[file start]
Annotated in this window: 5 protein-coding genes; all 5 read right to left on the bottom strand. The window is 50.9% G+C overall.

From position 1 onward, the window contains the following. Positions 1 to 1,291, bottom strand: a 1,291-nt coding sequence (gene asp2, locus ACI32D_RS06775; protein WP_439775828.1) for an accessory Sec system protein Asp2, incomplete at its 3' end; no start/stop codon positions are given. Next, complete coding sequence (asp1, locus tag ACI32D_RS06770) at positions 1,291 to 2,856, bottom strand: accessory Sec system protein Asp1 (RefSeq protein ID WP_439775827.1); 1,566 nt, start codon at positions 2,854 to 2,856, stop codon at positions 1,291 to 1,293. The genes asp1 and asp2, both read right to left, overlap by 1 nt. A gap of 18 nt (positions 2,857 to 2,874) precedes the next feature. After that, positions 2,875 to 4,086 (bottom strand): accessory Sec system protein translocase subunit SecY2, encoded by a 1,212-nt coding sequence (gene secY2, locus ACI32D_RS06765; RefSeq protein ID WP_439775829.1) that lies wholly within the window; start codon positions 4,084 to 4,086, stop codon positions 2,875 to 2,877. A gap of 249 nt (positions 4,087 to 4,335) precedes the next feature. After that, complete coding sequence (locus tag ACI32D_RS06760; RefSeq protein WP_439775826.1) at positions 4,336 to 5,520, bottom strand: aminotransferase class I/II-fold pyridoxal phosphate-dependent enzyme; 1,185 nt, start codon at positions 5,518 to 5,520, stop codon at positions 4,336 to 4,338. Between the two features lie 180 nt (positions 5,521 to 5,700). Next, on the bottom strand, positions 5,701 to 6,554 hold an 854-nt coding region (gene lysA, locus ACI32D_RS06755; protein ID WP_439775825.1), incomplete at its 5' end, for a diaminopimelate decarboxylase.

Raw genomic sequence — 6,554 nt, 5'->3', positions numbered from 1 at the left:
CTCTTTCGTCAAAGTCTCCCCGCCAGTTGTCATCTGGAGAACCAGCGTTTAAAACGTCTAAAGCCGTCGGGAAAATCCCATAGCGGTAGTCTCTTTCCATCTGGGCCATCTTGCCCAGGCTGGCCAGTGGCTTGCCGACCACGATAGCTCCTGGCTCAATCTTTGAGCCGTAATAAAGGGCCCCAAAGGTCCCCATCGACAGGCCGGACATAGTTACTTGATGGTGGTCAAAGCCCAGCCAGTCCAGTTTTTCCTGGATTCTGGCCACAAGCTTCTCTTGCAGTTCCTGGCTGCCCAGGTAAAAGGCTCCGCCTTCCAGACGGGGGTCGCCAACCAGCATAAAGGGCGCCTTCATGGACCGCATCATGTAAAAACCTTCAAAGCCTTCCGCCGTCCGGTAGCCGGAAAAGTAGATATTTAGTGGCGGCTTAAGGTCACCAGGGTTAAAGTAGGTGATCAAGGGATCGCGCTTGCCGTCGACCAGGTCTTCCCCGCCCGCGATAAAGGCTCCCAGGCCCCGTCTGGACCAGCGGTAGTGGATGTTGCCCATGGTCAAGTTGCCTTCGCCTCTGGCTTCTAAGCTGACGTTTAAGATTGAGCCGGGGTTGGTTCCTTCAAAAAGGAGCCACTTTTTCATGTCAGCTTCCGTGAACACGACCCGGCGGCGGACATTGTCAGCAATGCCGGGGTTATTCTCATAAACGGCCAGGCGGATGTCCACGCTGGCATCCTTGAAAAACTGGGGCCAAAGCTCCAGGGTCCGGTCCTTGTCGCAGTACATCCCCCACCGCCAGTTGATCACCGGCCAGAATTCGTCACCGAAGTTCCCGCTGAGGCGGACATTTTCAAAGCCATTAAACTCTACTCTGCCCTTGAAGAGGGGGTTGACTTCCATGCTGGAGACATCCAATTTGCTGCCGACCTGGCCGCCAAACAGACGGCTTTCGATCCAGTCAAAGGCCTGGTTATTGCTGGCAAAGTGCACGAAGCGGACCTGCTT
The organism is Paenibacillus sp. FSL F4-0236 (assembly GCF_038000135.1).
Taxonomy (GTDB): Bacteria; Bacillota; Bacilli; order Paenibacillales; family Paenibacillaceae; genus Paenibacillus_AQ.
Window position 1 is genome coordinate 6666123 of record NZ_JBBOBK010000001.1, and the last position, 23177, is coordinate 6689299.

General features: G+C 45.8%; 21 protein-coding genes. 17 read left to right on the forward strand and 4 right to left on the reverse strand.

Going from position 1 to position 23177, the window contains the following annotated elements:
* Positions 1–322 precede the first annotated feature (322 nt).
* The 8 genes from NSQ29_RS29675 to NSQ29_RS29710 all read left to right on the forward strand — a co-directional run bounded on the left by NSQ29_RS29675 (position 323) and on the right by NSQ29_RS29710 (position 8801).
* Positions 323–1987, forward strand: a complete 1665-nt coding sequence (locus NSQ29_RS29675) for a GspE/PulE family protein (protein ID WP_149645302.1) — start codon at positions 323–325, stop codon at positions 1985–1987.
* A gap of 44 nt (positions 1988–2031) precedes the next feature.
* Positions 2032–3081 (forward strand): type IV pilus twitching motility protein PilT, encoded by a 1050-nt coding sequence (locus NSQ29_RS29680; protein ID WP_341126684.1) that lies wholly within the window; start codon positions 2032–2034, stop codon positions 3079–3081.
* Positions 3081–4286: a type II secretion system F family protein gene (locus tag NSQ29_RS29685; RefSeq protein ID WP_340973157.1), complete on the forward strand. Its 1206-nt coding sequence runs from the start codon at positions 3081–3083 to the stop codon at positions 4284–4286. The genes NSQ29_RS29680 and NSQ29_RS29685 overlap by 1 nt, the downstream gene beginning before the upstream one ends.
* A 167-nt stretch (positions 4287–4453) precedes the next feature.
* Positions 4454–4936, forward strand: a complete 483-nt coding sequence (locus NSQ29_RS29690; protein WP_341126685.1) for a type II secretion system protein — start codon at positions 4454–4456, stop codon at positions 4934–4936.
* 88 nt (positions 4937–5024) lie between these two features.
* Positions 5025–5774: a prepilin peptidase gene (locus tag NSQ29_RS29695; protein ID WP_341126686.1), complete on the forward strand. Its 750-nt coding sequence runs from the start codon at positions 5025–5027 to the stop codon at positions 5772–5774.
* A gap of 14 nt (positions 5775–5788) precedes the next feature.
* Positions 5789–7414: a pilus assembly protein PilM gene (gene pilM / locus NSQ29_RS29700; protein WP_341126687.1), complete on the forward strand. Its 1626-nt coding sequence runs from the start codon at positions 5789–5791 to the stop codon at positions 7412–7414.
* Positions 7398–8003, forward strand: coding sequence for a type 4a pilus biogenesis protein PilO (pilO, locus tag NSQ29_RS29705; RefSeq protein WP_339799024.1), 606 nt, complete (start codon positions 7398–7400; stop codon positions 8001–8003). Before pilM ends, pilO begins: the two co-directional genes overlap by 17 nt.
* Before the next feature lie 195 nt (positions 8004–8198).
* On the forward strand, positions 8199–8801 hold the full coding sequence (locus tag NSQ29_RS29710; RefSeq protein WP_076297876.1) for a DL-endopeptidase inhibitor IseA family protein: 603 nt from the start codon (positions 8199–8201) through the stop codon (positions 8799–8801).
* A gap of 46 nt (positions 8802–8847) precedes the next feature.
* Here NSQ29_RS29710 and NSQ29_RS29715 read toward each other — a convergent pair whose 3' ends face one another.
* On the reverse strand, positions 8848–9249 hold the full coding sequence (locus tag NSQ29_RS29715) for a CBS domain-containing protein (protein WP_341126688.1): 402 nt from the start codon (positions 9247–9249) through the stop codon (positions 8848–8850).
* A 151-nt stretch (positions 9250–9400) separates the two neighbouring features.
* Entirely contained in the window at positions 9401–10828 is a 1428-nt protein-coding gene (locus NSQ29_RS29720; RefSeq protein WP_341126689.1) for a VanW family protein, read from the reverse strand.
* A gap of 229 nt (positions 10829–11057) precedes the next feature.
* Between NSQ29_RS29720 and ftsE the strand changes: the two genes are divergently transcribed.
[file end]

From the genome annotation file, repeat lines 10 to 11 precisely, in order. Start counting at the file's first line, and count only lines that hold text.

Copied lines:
* Positions 1–322 precede the first annotated feature (322 nt).
* The 8 genes from NSQ29_RS29675 to NSQ29_RS29710 all read left to right on the forward strand — a co-directional run bounded on the left by NSQ29_RS29675 (position 323) and on the right by NSQ29_RS29710 (position 8801).